The patient’s perspective
My introduction to a patient portal at UHN was through my late husband, Kevin Leonard. Kevin died in July 2013 after living with Crohn’s disease for over 40 years, and in later years, with other chronic conditions as well. We were married for 31 years, and I was a key member of Kevin’s “patient team.”
In March 2012, Kevin, also a passionate patient advocate, was invited to share his experience of gaining online access to his health record to UHN’s patient and caregiver co-design team. When tests were ordered, Kevin had timely electronic access to his results through a UHN patient portal. If something was amiss, Kevin immediately e-mailed his gastroenterologist to flag it, and this allowed him to play an active part in ensuring timely intervention. For Kevin’s regular face-to-face appointments with providers, updates centred not only around his general health status, but also a joint review and discussion of his online test results. By seeing his results in advance, we were able to come to appointments prepared with questions and concerns. This facilitated communication and helped foster partnerships with the health providers. Now, I am the patient partner, having been diagnosed with ovarian and endometrial cancer in February 2016 for which I have undergone chemo and radiation therapy. I regularly sign in to UHN’s current patient portal, myUHN, to access my own blood test results, reports, clinic notes, and scheduled appointments.
My role in co-developing the patient portal
Over the past six years as I have worked alongside fellow patients and caregivers in the co-design team, the message has hit home that we are the only constant in managing relationships with multiple healthcare providers. Full access to our health information has helped us understand our conditions, ask meaningful questions and focus on what is important to us. We have also been able to contribute by testing the “usability” of prototype features and our suggestions for change have been incorporated. The warm welcome from Selina and her team has enabled us to share our thoughts and opinions freely and I cannot emphasize enough the importance of good collaboration and mutual respect.
In September 2016, I was invited to join UHN’s Patient Portal Steering Committee. While initially intimidated by the senior leadership and medical group I was asked to work alongside, I was put at ease by the members’ welcome and support. Drawing from my own experience as well as presenting the upshot of Patient Advisory Team discussions, I was able to share with committee members the value of the portal for patients to help manage their care and make decisions with their providers. I discovered the hurdles that the team faced with respect to full roll out of the portal, for example, clinician buy-in and apprehension in certain programmes and teams. I think my input and experience helped mitigate these issues. One concern where I stood my ground was on the timing of patient access to their results. It made no sense to delay access. Once a test is ordered, the provider should explain why and discuss potential outcomes in advance, hence educating and preparing the patient.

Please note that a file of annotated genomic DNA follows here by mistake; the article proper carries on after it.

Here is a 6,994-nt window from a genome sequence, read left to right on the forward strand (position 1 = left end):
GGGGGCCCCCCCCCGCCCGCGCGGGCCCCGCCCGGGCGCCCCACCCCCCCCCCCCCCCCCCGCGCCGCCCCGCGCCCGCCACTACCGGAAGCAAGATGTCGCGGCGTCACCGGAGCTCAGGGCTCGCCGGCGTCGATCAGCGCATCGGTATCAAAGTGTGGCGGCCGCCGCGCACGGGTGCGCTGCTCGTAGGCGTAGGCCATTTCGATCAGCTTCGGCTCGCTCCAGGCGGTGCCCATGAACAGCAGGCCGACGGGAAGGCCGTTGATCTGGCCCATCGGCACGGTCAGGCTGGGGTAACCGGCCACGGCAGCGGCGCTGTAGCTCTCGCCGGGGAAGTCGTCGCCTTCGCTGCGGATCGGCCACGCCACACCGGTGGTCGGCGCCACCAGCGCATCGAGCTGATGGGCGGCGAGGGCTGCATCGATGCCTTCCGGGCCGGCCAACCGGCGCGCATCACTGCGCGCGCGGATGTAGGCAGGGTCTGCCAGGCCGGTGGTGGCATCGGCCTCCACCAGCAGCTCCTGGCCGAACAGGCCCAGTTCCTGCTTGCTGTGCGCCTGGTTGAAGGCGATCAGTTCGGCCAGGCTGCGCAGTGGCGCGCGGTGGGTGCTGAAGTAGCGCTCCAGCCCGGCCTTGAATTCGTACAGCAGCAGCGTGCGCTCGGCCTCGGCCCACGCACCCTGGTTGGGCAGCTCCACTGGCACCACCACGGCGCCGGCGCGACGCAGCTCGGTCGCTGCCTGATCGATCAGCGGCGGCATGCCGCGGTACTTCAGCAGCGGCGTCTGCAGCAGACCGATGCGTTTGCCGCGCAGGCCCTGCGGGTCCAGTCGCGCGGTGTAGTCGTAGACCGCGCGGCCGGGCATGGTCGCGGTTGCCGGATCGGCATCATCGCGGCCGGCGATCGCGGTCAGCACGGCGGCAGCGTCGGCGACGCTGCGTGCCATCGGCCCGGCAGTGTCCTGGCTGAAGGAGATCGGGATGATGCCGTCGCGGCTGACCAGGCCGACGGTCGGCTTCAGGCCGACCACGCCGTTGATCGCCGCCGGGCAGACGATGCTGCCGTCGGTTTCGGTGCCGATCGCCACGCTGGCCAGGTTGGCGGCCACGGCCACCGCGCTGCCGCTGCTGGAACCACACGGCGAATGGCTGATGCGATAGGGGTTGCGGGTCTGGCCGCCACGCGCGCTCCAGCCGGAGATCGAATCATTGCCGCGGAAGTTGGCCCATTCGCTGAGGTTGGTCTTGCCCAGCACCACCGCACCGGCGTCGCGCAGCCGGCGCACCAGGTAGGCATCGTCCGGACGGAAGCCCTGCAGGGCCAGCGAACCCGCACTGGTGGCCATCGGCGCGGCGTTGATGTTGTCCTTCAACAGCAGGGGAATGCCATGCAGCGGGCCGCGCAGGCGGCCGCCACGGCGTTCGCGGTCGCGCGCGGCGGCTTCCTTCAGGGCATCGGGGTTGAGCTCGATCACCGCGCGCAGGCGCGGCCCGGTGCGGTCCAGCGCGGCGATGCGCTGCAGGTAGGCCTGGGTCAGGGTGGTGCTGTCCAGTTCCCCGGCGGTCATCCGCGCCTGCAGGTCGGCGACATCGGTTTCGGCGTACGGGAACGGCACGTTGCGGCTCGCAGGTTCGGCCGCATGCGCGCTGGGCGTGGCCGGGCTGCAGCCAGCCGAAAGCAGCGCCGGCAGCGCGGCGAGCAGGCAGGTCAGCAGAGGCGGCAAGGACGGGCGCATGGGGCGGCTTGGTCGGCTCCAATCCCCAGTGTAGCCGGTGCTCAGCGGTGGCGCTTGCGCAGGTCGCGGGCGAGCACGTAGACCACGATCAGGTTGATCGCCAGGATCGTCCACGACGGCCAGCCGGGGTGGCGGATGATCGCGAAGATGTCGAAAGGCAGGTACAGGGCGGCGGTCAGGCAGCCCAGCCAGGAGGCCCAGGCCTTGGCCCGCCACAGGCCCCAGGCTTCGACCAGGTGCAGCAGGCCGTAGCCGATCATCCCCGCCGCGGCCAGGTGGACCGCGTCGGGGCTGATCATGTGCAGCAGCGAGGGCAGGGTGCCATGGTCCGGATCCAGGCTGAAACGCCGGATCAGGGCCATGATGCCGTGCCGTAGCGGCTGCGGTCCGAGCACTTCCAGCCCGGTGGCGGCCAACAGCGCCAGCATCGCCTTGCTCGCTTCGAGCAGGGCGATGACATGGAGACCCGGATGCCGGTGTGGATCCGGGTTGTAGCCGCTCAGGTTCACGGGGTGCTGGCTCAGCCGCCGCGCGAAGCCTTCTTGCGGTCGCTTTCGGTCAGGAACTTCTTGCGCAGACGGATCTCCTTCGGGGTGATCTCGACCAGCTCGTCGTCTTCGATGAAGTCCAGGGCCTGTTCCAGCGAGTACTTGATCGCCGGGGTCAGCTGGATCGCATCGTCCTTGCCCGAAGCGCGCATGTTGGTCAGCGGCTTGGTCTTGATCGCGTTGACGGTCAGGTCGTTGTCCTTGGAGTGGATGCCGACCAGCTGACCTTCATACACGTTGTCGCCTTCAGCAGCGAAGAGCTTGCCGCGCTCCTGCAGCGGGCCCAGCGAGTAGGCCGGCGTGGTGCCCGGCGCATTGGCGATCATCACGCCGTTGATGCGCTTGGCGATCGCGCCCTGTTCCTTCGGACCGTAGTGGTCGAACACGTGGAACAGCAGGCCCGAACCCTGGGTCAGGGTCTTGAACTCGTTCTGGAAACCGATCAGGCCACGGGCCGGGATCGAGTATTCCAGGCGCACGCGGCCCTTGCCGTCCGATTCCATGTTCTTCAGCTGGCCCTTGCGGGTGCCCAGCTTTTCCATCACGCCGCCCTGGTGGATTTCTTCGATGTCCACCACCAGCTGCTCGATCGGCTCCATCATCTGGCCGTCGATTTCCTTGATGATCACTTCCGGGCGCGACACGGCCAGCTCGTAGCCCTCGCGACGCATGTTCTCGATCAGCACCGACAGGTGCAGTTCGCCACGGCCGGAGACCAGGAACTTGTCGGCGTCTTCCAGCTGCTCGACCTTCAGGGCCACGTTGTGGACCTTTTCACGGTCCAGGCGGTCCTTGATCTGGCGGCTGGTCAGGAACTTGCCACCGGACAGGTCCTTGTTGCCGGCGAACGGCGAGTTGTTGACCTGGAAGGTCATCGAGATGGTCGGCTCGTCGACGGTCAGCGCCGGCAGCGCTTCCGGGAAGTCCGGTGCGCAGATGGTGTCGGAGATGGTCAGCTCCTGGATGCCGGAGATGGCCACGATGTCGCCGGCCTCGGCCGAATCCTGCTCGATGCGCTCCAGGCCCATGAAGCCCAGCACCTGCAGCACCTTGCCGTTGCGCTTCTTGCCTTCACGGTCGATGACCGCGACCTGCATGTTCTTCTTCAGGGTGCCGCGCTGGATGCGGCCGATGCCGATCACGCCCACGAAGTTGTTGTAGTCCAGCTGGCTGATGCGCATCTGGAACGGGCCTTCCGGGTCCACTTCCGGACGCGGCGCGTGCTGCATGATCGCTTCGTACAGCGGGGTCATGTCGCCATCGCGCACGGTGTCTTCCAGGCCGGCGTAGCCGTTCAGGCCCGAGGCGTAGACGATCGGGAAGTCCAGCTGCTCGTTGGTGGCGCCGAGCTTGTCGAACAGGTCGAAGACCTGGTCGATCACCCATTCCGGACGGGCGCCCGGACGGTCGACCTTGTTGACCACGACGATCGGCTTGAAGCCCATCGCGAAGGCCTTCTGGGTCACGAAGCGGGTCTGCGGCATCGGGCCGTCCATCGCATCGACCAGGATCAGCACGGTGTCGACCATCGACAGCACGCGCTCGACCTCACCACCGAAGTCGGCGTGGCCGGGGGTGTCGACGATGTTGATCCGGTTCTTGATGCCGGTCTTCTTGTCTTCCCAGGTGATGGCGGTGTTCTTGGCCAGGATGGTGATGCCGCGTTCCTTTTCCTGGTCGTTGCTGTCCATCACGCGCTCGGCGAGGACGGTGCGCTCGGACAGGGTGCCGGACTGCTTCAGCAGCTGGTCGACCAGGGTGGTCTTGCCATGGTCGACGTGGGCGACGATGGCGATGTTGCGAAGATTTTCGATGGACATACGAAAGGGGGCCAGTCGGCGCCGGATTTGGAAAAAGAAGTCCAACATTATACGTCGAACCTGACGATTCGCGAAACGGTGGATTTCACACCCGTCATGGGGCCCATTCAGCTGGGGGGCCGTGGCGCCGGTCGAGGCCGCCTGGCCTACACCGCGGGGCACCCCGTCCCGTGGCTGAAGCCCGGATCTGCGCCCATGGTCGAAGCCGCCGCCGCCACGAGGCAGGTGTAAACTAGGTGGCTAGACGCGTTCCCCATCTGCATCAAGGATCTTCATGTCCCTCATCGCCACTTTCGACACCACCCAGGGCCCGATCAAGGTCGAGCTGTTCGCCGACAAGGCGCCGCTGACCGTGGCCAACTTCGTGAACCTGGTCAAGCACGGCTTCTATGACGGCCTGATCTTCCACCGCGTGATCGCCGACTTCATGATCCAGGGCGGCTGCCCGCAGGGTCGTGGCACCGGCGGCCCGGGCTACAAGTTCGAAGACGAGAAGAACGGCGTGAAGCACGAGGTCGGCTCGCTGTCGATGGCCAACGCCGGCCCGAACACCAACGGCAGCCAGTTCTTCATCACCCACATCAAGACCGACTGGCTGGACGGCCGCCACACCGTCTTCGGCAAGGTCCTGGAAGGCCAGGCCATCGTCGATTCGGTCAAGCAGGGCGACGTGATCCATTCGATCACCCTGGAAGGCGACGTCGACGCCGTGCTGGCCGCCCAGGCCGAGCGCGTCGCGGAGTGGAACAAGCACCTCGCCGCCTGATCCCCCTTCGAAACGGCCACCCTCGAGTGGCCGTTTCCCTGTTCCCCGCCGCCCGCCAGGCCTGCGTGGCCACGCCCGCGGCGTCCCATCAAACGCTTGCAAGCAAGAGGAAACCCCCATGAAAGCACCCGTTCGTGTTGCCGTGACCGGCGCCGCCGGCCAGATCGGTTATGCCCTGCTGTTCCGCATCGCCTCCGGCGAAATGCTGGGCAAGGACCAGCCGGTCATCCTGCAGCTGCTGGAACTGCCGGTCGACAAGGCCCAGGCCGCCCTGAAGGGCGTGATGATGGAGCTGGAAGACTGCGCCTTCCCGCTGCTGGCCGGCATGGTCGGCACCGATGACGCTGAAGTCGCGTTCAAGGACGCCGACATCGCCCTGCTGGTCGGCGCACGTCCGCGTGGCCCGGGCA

My experience as an individual patient, family caregiver, and member of a group of patients and caregivers is that we must never underestimate the contributions lived experience brings to any healthcare project. Honouring and valuing our expertise is key to productive collaboration.
Although there are no hard and fast “rules of engagement,” our initiative has taught us several lessons.
- It’s important to bring patients, caregivers, and staff together early and often and foster collaborative teamwork from the outset to identify patient needs and priorities, explore challenges, solutions, and make joint decisions.
- Patients sometimes fear retribution from care providers who don’t share their views. This needs to be acknowledged and all parties given the opportunity to provide feedback in a safe and mutually respectful manner.
- Input from a single patient is not enough. We have had a minimum of five patients testing new features and functions of the portal and ten participating in advisory and co-design team meetings. Keeping patients and caregivers informed about what is being implemented and why is essential.
- Staff must respect patient choices and be ready to adapt and change as the partnership evolves.
Sandra Dalziel is a cancer patient and has extensive personal experience of navigating the healthcare system as a family caregiver for her late husband, Kevin Leonard. She seeks to help further the recognition of “patients as partners in their healthcare.”
Selina Brudnicki is Program Lead for the Digital Patient Experience at University Health Network. The program will digitally enable patients and their caregivers to be more proactive and confident in managing their health, and support patients as partners in care.
Competing interests: None declared.
1. Wiljer, D., Bogomilsky, S., Catton, P., Murray, C., Stewart, J., and Minden, M. (2006). Getting results for hematology patients through access to the electronic patient record. Canadian Oncology Nursing Journal, 16(3), 154-164. Retrieved January 28, 2018, from https://www.ncbi.nlm.nih.gov/pubmed/17523576
2. Wiljer, D., Leonard, K., Urowitz, S., Apatu, E., Massey, C., Quartey, N., and Catton, P. (2010). The anxious wait: assessing the impact of patient accessible EHRs for breast cancer patients. BMC Medical Informatics and Decision Making 10-46. Retrieved April 17, 2017, from https://bmcmedinformdecismak.biomedcentral.com/articles/10.1186/1472-6947-10-46
3. Information and Privacy Commissioner of Ontario. (2004). A Guide to the Personal Health Information Protection Act. Retreived April 3, 2018 from https://www.ipc.on.ca/wp-content/uploads/Resources/hguide-e.pdf
4. University Health Network. (2017). How myUHN can improve care in your clinic. Retrieved April 17, 2017, from http://www.uhn.ca/corporate/News/Documents/myUHN_infographic.pdf
5. University Health Network. (2017). myUHN Patient Portal: A patient and a doctor tell how it’s made a difference. Retrieved March 18, 2018, from http://www.uhn.ca/corporate/News/Pages/myUHN_patient_portal_patient_and_doctor_tell_how_made_difference.aspx